Does your foster child sometimes struggle to regulate their emotions?
Do not worry, you’re not alone. Many of the children and young people coming into care suffer from severe emotional delays, often due to their past experience of neglect and abuse. Sadly, it’s not uncommon for a looked after child to not be reaching the same emotional milestones as those living with their parents.
As a foster carer, you’re able to provide them with this nurturing home life they need to develop their emotional intelligence. So we thought we’d put together some helpful steps you can try to help your children on their journey to becoming more self-aware of their emotions, and how they can deal with them.
1) Be Sympathetic
It is so important that you find a connection with your foster child when they are angry and frustrated. Encourage them to talk to you about how they are feeling and try to remain non-judgemental when you are listening. This way, your child is more likely to come to you when they are feeling emotional to talk it out rather than acting out. You may be the first person to really take the time to try and understand their point of view on a situation.
2) Remind them that what they are feeling is okay
It is crucial to let your children know that what they are feeling is okay and a perfectly healthy human emotion, they should not feel guilty for their feelings. However, they do need to learn healthy coping strategies to deal with their emotions because their actions do have consequences.
3) Use mindfulness
There has been an increasing amount of research demonstrating the incredible benefits that mindfulness can have on children and adults. Try and find some mindfulness activities that are suited to your foster child’s likes and interests, for example, drawing. Then if your child becomes upset and frustrated, try and use these as a way to diffuse the situation before it escalates.
4) Play games
Your child following all of your instructions won’t happen overnight, after all you may be the first person to set up boundaries and rules with them. However, if you can bring games into your daily routine, such as ‘Simon Says’ and the traffic light game, your children are learning to follow instructions whilst having fun at the same time!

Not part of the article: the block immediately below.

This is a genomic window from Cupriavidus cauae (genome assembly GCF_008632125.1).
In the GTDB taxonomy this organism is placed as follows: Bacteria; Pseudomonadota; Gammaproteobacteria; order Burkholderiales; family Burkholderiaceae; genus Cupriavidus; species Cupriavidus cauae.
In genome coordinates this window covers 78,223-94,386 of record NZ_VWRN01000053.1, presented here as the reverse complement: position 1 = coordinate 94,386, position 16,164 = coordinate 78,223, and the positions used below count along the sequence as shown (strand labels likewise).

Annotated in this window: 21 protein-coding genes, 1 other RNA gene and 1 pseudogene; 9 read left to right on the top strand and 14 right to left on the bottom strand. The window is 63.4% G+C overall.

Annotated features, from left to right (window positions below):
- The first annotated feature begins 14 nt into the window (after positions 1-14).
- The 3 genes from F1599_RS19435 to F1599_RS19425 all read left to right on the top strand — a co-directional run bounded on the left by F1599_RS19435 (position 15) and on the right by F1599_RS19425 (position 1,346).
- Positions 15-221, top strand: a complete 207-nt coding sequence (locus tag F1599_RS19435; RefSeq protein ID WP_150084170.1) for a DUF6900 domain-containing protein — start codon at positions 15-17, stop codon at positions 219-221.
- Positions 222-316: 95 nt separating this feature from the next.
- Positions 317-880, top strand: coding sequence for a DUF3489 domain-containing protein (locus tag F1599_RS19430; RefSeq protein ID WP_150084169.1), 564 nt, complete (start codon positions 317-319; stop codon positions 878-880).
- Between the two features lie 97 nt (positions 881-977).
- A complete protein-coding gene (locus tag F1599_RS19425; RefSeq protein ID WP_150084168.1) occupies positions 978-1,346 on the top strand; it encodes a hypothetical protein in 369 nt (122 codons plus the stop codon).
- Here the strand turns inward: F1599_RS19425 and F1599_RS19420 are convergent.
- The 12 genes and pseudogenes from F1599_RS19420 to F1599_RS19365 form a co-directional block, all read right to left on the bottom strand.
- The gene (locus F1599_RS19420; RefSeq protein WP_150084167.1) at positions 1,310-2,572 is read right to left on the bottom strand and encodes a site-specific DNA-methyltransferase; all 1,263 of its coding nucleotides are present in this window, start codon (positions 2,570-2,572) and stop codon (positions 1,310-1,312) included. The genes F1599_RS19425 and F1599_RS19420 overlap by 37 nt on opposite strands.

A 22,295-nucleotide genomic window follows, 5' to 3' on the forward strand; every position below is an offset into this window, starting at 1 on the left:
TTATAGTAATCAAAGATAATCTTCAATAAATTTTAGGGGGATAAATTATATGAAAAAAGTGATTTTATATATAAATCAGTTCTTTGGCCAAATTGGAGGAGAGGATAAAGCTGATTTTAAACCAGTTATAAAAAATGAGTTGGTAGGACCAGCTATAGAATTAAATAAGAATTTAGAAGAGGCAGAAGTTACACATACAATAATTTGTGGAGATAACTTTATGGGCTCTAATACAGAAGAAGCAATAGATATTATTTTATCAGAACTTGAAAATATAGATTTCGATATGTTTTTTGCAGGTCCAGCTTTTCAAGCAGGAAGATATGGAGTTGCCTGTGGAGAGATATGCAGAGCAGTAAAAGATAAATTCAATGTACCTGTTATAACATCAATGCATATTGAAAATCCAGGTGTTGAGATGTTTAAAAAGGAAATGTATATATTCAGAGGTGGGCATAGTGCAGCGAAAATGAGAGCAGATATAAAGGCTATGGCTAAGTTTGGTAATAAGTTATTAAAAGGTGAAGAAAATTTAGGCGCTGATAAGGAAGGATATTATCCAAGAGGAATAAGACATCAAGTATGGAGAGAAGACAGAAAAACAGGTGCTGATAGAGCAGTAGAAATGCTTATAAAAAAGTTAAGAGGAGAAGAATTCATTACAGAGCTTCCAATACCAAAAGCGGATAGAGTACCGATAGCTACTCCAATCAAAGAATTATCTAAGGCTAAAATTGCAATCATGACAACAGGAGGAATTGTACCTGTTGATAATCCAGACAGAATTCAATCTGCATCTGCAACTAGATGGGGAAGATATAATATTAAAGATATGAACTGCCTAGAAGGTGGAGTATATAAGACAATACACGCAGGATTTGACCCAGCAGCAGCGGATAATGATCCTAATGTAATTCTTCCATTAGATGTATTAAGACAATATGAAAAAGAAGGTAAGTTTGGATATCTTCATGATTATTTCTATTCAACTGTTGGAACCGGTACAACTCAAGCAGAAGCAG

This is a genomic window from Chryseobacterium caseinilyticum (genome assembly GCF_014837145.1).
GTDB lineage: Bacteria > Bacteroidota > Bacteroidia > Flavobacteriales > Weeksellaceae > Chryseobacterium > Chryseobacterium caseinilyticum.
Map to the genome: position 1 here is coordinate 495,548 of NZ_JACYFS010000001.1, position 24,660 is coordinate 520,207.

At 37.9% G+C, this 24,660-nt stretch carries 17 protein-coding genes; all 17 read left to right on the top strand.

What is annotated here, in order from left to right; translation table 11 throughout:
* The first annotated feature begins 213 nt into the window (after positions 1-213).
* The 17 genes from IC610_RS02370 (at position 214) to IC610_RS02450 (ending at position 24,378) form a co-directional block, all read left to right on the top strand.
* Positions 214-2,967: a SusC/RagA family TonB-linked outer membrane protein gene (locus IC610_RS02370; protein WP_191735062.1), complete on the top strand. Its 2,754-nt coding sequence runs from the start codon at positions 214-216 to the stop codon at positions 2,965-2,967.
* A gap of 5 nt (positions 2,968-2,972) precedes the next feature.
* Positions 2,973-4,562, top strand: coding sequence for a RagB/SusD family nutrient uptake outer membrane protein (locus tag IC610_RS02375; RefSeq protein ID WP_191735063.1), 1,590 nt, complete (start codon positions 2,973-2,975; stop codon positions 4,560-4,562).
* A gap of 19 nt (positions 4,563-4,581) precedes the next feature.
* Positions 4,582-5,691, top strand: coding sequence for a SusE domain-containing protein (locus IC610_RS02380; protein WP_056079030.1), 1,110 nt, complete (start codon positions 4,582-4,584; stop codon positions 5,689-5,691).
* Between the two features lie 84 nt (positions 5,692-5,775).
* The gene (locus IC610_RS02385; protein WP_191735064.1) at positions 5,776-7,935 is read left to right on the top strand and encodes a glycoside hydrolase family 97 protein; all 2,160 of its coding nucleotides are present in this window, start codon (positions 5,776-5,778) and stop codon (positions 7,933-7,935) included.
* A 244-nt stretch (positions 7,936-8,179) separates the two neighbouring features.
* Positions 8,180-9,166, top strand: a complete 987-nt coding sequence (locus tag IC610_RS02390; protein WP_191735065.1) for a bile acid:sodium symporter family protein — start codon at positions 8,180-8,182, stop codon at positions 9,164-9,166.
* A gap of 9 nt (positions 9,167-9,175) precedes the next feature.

5) Model Your Behaviour
When a child enters your care, they are constantly learning new ways to deal with their emotions and the world around them – while using you as their example on how to do this. This is why it is so important that children and young people have adults around them who can regulate their emotions in a healthy way and employ coping strategies when they need to.
The main thing to remember is that many children entering care do not have the coping skills to deal with their emotions and therefore require a lot of patience, love and nurturing from their foster carers. If you have any concerns or would like to speak to somebody, then your social worker is always happy to chat.
August 20 2020
How to Prepare for Your First Foster Child
This is the first post in our Guide to a Successful First Placement, sharing great advice from our experienced foster carers to help you prepare for your first foster child coming to live with you.
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Mumsnet Questions – The TSD Workbook
Here at ISP we strive to make the process to become a foster parent as easy as possible, and then continue to support you throughout your time with us. We know how hard it can be, as we are a team of experienced foster carers that have been through the process ourselves. It is with this in mind that we began to look into your biggest problems and questions about becoming or being a foster parent.
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How Hard Is It To Keep Siblings In Foster Care Together?
According to local authorities with the support of leading organisations, there are currently 52.050 children in foster care with 32% of those children under five years of age and 61% aged between 5 and 15. 52% of these children are living with their foster carers on their 18th birthday and 70% of siblings in foster care are placed together.